Customer Service | Help | FAQ | PEP-Easy | Report a Data Error | About
:
Login
Tip: To quickly return to the issue’s Table of Contents from an article…

PEP-Web Tip of the Day

You can go back to to the issue’s Table of Contents in one click by clicking on the article title in the article view. What’s more, it will take you to the specific place in the TOC where the article appears.

For the complete list of tips, see PEP-Web Tips on the PEP-Web support page.

Pally, R. (2007). The Predicting Brain: Unconscious Repetition, Conscious Reflection and Therapeutic Change. Int. J. Psycho-Anal., 88(4):861-881.
    

(2007). International Journal of Psycho-Analysis, 88(4):861-881

The Predicting Brain: Unconscious Repetition, Conscious Reflection and Therapeutic Change

Regina Pally

Neuroscience indicates that ‘repetition’ is fundamental to brain function. The brain non-consciously predicts what is most likely to happen and sets in motion perceptions, emotions, behaviors and interpersonal responses best adapted to what is expected— before events occur. Predictions enable individuals to be ready ‘ahead of time’ so reactions occur rapidly and smoothly when events occur. The brain uses past learning as the guide for what to expect in the future. Because of prediction, present experience and responses are shaped by the past. Predictions from early life can be deeply encoded and enduring. Predictions based on the past allow for more efficient brain function in the present, but can lead to mistakes. When what is predicted does not occur, consciousness can be engaged to monitor and correct the situation. But if a perception or emotion seems reasonable for the situation, a person might not notice an error, and a maladaptive ‘repetition’ may remain unchanged. The author discusses how predictions contribute to psychological defenses and transference repetition, and how conscious self-reflection facilitates therapeutic change. The neuroscience of prediction indicates why, in certain cases, active engagement by the analyst may be necessary. The author makes the argument for use of a ‘neuroscience interpretation’.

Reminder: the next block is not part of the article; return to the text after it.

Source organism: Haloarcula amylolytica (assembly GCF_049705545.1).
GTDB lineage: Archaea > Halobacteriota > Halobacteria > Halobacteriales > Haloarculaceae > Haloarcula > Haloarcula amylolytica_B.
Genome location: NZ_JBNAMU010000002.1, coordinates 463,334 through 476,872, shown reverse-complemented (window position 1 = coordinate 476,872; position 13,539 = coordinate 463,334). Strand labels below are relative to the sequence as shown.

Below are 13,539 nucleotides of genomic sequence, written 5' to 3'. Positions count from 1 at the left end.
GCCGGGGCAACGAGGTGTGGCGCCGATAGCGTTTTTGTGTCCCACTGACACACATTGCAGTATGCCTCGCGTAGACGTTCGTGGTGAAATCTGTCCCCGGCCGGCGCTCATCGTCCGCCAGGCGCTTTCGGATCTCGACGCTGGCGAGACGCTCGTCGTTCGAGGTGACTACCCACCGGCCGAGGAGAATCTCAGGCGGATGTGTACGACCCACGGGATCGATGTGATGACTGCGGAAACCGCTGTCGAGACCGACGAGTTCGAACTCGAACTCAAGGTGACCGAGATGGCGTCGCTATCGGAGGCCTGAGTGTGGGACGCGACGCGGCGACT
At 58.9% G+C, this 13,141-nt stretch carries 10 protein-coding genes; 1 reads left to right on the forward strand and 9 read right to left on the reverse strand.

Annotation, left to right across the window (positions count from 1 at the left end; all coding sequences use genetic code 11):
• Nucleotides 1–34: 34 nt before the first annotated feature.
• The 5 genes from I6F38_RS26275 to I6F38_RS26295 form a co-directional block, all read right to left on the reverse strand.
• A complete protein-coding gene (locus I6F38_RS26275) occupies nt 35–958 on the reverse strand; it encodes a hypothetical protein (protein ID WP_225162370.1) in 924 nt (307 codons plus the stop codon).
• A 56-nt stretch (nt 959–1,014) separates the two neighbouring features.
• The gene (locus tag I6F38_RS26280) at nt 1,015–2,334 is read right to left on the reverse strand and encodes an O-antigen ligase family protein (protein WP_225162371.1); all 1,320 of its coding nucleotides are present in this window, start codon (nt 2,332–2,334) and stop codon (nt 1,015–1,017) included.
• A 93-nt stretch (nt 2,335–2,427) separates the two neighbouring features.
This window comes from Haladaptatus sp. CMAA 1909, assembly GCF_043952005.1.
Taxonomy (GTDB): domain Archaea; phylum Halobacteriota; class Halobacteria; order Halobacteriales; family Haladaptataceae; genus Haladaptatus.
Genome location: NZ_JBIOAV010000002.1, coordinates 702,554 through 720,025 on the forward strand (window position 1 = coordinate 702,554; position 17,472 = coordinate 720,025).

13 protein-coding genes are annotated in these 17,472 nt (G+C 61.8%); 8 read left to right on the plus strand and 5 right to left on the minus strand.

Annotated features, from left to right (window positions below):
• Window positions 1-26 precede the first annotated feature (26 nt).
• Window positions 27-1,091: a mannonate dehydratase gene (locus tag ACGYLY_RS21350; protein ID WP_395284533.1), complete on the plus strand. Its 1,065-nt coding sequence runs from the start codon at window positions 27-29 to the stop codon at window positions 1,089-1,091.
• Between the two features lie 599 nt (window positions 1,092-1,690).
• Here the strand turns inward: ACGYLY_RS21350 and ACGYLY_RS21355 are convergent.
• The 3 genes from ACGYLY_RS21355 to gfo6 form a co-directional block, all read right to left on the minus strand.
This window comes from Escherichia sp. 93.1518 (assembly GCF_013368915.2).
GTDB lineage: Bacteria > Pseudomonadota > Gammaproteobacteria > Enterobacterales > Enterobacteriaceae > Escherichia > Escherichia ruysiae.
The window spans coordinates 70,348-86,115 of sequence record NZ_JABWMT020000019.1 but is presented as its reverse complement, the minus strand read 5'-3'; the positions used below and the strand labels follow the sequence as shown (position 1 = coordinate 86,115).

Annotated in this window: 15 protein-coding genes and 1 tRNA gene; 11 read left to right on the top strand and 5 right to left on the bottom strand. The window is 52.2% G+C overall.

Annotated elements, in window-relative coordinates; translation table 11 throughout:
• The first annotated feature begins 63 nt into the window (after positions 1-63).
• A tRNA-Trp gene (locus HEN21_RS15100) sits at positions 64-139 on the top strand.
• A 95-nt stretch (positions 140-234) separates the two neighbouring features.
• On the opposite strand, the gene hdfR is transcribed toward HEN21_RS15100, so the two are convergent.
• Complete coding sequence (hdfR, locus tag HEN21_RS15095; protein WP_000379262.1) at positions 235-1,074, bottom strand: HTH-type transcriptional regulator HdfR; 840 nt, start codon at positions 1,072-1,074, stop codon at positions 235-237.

[This is a summary or excerpt from the full text of the book or article. The full text of the document is available to subscribers.]

Copyright © 2019, Psychoanalytic Electronic Publishing, ISSN 2472-6982 Customer Service | Help | FAQ | Download PEP Bibliography | Report a Data Error | About

WARNING! This text is printed for personal use. It is copyright to the journal in which it originally appeared. It is illegal to redistribute it in any form.